New guidance for the Data Center Optimization Initiative (DCOI) will likely include revised performance goals for agencies, revised metrics for energy metering and virtualization, and new metrics for under-utilized servers, availability, and old hardware, said Jake Wooley, IT sustainability program manager at the Department of Energy (DoE), during MeriTalk’s 2018 Data Center Brainstorm.

“It’s not published yet, and it’s always subject to change … but I think this is where the primary focus, without too many specifics, is at,” said Wooley, referring to the new metrics. With a grain of salt added to his statements, Wooley detailed the potential changes.

In news that should come as a relief to agencies who have not met their goals, “performance goals will be updated,” said Wooley. Past goals “may have been a bit arbitrary … those goals were not negotiated or discussed with agencies prior to them being identified. With this new guidance, we are looking that OMB will look to negotiate and work with each agency to determine what makes sense, as to what we continue to set as closure and consolidation goals, and what we expect to achieve as far as any cost savings or avoidance.”

On metering, Wooley expected the new metric to go by the number of data centers as opposed to data center square footage, and include a measure of how many data centers are unmetered.

On virtualization, “we believe that is a good metric,” he said, adding he expects new guidance to encourage more virtual hosting.

“There will be a metric associated with identifying underutilized servers,” said Wooley. He noted that the metric for “zombie servers” would follow the trend of tracking progress over focusing on distance from the end goal. He also noted that metrics for data center availability and reducing legacy hardware would likely be added.

“I think our objective here is to establish some guidance and some metrics which will allow us to continue beyond just the specific guidance, whether it remains with FITARA or goes away come 2020,” he said. “We will define optimization a little different than we have in the past. The focus will be on optimizing the large, inefficient data centers,” added Wooley.

However, changes to DCOI will not be made in a vacuum, he noted.

“As we put the pressure on closing data centers, … there has to be that integration and alignment with the new Cloud Smart policy that OMB [Office of Management and Budget] is implementing.”

The new guidance also will include less compliance work for agencies on DCOI standards.

“We look to reduce and revise some of the reporting requirements. Currently, we’re having to update our inventories quarterly. I think that’s going to change to annually, as far as inventory updates,” he said.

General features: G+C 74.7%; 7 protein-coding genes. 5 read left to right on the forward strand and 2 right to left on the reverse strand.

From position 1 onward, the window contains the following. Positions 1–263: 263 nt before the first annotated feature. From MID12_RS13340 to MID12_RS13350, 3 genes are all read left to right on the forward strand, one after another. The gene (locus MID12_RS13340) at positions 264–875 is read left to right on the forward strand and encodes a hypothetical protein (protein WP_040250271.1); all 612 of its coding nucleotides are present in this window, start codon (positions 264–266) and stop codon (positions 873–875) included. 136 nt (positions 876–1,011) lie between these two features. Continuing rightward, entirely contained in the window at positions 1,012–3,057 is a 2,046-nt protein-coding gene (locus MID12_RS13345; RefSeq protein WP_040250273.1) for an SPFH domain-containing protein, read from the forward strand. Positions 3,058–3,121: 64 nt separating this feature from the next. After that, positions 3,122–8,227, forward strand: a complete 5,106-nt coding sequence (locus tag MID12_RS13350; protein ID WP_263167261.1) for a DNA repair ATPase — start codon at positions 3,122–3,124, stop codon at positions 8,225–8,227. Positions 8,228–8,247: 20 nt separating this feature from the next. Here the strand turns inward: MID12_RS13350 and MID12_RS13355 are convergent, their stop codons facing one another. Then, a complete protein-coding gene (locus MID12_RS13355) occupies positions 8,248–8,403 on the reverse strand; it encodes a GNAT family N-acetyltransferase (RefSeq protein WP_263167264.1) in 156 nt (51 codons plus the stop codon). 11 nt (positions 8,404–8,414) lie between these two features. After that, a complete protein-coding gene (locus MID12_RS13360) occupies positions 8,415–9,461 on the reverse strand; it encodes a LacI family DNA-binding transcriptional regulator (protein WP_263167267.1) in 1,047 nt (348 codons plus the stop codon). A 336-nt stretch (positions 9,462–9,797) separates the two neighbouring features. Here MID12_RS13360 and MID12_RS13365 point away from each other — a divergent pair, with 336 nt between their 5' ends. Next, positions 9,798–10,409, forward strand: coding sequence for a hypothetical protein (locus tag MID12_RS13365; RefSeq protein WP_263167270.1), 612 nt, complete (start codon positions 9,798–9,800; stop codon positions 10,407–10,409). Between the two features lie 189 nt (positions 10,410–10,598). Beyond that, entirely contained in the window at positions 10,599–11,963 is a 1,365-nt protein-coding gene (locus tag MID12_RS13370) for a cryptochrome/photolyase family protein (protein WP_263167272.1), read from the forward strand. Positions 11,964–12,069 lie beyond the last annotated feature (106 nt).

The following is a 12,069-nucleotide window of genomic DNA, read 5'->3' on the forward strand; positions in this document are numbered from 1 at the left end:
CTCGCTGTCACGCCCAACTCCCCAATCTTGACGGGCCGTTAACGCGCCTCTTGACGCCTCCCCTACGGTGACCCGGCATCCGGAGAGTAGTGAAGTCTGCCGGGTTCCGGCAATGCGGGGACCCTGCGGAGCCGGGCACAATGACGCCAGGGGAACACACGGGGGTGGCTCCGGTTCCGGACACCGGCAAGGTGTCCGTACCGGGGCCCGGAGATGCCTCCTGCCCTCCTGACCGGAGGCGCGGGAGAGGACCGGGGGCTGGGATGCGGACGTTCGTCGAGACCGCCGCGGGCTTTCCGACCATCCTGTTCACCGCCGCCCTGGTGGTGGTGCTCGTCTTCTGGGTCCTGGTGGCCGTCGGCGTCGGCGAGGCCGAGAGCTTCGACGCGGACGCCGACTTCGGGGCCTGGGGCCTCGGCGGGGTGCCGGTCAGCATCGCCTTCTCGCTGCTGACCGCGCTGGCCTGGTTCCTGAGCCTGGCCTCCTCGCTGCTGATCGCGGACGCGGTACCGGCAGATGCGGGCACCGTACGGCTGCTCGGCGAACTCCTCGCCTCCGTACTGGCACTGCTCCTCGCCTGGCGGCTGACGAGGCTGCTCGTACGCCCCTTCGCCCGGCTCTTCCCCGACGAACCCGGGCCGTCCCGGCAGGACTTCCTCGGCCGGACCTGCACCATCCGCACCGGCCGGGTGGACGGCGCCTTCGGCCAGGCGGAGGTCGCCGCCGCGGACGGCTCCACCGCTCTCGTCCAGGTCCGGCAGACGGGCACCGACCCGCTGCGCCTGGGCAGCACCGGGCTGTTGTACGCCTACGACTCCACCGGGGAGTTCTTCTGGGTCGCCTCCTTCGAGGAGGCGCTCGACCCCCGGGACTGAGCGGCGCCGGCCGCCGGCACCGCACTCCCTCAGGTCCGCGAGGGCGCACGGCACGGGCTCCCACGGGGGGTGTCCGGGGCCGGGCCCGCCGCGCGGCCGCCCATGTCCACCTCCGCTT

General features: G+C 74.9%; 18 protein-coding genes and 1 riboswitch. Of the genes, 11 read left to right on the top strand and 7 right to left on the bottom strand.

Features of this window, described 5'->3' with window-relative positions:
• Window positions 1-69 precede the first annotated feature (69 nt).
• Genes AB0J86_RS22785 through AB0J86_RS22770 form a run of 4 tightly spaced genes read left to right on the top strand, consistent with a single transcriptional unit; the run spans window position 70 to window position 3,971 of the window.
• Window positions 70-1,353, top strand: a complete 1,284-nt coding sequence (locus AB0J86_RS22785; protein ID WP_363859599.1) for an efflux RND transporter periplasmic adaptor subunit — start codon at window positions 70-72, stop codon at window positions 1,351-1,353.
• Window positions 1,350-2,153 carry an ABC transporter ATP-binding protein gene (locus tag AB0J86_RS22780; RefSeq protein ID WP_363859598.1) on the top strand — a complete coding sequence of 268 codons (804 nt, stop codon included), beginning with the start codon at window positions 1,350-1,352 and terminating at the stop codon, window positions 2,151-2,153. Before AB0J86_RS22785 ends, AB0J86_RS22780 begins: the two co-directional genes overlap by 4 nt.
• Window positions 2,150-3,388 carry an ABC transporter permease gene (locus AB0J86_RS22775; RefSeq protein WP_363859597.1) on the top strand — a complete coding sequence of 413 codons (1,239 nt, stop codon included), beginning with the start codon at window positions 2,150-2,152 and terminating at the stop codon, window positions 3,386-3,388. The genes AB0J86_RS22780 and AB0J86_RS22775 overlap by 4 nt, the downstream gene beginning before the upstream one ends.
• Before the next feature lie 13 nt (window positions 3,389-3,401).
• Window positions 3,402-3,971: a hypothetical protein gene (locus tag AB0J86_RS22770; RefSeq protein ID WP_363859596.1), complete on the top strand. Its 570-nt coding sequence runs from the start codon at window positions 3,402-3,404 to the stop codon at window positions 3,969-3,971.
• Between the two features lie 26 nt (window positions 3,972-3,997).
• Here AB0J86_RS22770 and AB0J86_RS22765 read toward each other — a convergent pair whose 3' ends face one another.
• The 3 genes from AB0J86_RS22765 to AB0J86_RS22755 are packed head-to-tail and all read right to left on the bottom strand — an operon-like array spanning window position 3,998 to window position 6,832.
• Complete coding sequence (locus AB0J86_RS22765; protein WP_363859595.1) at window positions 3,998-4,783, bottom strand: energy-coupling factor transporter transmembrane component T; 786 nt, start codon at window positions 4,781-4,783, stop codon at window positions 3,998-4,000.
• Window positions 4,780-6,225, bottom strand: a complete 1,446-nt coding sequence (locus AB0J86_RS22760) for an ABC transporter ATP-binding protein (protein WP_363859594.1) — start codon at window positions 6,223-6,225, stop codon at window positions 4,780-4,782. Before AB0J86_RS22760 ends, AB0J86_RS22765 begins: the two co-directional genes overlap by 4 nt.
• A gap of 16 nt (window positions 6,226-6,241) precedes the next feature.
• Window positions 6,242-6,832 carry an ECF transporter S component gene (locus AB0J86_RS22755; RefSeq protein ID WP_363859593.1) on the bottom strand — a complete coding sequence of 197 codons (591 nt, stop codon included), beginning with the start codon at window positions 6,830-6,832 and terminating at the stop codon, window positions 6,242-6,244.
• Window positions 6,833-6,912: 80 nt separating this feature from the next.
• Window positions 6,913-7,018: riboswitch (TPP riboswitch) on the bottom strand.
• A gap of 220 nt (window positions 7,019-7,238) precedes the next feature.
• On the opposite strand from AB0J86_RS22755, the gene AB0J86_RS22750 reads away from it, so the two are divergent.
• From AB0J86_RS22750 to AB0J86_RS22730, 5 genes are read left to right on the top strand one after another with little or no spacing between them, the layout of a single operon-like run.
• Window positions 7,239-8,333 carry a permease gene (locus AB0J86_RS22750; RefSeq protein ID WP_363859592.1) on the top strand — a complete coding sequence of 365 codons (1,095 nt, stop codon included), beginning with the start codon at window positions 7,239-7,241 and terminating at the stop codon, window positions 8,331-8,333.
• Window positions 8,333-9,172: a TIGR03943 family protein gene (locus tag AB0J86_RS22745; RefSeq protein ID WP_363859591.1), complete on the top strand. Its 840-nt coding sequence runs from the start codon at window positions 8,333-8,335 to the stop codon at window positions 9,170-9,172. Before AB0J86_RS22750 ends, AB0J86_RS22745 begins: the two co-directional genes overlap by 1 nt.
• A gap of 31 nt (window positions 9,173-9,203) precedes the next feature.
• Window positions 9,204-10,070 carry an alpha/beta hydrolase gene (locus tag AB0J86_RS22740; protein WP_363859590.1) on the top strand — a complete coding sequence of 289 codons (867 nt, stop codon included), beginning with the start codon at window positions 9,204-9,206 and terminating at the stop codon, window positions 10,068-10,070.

Wooley offered his feedback on the previous metrics used for the FITARA scorecard, noting that outside factors often impacted DoE’s success.

“Trying to meet these metrics was not easy, by any means. In order to be able to evaluate and for these metrics to be applicable, many of the data centers have to be metered. Without having the necessary metering in there, in many cases they do not apply. That’s also looked to change, because once I started metering, the metrics may go up or down, but that was a contributing factor here,” he said.

Wooley also critiqued the FITARA scorecard in grading agencies against their final data center closure goals, instead of monitoring for progress in the area. However, the silver lining of the low scores was the effect they had on DoE CIO Max Everett, who joined the department in August of last year.

“This is one of the areas where it helped that he got called upon the Hill in the first hearing, and had to take a little of a beating there, but that helps, as far as his interest in the program and understanding what it is. He took it serious, we got some good support from him, and that has made a major change in how the Department of Energy is moving forward with our DCOI program,” said Wooley.

Despite the lack of “A” grades on DoE’s FITARA scorecard, Wooley stood by the progress that the department has made on DCOI.

“Our scorecard on DCOI doesn’t necessarily reflect great progress, but I believe we have been making good progress. Under Max Everett’s leadership, I expect we’ll go much further.”

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MeriTalk Staff